RUSS BYNUM, Associated Press
SAVANNAH, Ga. (AP) — A third straight summer of record nesting indicates the number loggerhead sea turtles hatching on Georgia beaches is rebounding, state wildlife officials said Thursday.
The pronouncement came after 24 years of intensive efforts to help the federally threatened species recover.
“We can say with a high level of certainty the population is increasing, which is something we couldn’t say previously,” said Mark Dodd, the Georgia Department of Natural Resources biologist who heads the state’s sea turtle recovery program. “We’ve had some big years previously, but still the overall trend was no increase in nesting.”
Researchers and volunteers counted 2,218 loggerhead nests during the season that runs from May through August, Dodd said. That shattered the previous records of 1,992 nests counted last year and 1,760 in 2010.
What’s most significant, Dodd said, is that the numbers appear to show an upward trend in nesting after more than two decades of up-and-down fluctuations that indicated overall recovery was flat. From the time Georgia started counting nests along its entire 100-mile coast in 1989 through 2009, the state’s beaches averaged just 1,036 nests per year, Dodd said.
Overall the giant loggerhead sea turtles, which weigh up to 300 pounds, remain a fragile population that’s been protected as a threatened species under federal law for 34 years. The turtles dig their nests on beaches from the Carolinas to Florida every summer. The small amount of coast in Georgia means it has one of the region’s smallest sea turtle nesting populations.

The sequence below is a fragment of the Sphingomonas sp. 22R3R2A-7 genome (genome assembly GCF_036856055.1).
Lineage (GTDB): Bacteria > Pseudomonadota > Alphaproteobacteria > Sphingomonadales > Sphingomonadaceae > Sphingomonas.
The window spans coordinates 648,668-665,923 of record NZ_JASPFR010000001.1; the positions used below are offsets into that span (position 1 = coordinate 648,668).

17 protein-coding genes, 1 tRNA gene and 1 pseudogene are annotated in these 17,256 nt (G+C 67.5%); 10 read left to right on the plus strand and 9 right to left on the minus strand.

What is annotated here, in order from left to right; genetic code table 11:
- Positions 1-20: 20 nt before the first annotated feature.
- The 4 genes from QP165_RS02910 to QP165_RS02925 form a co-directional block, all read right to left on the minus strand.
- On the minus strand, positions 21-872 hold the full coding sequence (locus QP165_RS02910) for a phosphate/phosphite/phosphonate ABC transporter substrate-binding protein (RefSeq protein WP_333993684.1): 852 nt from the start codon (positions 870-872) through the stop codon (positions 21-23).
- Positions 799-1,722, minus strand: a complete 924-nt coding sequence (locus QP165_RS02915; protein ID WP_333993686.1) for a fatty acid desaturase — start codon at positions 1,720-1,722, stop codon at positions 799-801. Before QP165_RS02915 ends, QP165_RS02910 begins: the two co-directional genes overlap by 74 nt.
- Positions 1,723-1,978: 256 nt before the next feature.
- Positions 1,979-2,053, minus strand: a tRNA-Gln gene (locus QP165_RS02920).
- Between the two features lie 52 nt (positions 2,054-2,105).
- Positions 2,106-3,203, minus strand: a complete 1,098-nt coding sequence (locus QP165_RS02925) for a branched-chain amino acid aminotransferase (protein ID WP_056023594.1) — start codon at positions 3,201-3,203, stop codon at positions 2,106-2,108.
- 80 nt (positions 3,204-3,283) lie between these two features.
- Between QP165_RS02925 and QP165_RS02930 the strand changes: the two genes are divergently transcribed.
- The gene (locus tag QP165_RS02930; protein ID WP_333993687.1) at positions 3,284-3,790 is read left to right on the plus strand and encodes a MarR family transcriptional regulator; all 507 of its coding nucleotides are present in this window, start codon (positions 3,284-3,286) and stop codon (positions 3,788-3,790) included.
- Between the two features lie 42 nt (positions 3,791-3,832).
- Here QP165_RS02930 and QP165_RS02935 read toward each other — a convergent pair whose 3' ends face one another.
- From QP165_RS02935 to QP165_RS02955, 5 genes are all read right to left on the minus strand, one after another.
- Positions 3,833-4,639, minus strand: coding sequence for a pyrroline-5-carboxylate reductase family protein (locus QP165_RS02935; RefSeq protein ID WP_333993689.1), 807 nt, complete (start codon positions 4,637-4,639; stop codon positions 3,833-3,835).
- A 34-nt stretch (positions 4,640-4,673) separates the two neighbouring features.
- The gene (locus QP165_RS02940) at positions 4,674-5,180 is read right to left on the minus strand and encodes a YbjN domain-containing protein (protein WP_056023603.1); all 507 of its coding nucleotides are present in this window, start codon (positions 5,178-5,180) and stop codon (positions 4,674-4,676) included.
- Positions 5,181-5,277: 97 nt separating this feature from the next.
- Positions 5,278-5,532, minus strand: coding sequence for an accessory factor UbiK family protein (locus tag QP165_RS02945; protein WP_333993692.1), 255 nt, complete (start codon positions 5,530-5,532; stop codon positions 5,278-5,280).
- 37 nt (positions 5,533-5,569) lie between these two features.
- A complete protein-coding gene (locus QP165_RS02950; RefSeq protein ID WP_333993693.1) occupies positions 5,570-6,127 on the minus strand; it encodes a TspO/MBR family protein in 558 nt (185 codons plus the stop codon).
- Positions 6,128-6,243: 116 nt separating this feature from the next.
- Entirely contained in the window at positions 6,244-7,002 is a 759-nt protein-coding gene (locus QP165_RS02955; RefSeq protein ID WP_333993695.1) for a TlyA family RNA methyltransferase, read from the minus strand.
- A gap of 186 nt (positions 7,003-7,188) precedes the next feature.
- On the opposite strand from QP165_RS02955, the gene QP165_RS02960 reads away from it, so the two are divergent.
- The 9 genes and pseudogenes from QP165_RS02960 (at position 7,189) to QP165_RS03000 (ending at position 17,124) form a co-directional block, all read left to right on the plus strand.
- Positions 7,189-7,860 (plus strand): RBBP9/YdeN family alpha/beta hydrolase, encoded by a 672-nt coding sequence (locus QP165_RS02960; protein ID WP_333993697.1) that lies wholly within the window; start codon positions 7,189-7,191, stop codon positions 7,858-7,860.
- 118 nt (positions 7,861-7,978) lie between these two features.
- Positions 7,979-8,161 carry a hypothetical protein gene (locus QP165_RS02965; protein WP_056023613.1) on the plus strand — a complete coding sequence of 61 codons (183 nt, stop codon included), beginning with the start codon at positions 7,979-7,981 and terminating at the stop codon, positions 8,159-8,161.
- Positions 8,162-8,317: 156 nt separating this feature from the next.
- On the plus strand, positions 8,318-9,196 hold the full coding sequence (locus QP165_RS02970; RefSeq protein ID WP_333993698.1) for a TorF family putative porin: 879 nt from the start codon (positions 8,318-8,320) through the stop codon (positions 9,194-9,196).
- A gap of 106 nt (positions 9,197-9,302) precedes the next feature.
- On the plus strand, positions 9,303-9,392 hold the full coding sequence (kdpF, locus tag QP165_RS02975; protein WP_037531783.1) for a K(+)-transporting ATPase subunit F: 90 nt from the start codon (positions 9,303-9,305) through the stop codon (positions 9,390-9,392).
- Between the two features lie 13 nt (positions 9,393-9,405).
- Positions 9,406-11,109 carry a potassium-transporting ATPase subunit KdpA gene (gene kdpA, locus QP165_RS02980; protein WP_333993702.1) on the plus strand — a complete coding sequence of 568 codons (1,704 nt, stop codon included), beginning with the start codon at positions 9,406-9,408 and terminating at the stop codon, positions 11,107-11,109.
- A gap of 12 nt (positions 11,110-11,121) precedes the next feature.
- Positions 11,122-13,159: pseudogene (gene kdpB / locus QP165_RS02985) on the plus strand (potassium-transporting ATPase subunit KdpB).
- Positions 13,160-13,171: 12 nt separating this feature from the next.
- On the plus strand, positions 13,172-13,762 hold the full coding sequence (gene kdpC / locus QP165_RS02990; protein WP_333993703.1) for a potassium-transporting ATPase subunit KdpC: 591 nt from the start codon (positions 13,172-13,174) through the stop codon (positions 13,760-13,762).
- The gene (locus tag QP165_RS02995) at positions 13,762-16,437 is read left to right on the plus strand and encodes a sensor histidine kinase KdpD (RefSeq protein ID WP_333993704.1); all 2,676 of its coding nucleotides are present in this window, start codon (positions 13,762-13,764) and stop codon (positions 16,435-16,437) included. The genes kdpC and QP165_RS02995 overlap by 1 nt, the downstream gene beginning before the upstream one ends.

Still, researchers said the new nesting numbers for Georgia appear to show that conservation efforts that began on a limited basis in the 1970s are working. Experts credit two specific efforts. Turtle nests discovered by government experts and volunteers on state beaches get covered with a mesh that protects the eggs inside from hogs, raccoons and other predators. Also, shrimp boats trawling in U.S. waters have been required since 1987 to use fishing nets equipped with special trapdoors that allow sea turtles to escape.
John Crawford, who teaches marine ecology for the University of Georgia’s Marine Extension Service in Savannah, has been involved with sea turtle recovery efforts since the 1970s. He said it would make sense that Georgia would begin to see a trend toward recovery now because loggerheads, he said, take about 24 years to reach full maturity.
“My feeling is that we’re showing an increase in the numbers of turtles that have made it because of conservation efforts,” Crawford said. “There’s no way to prove that, but there’s a strong case for it.”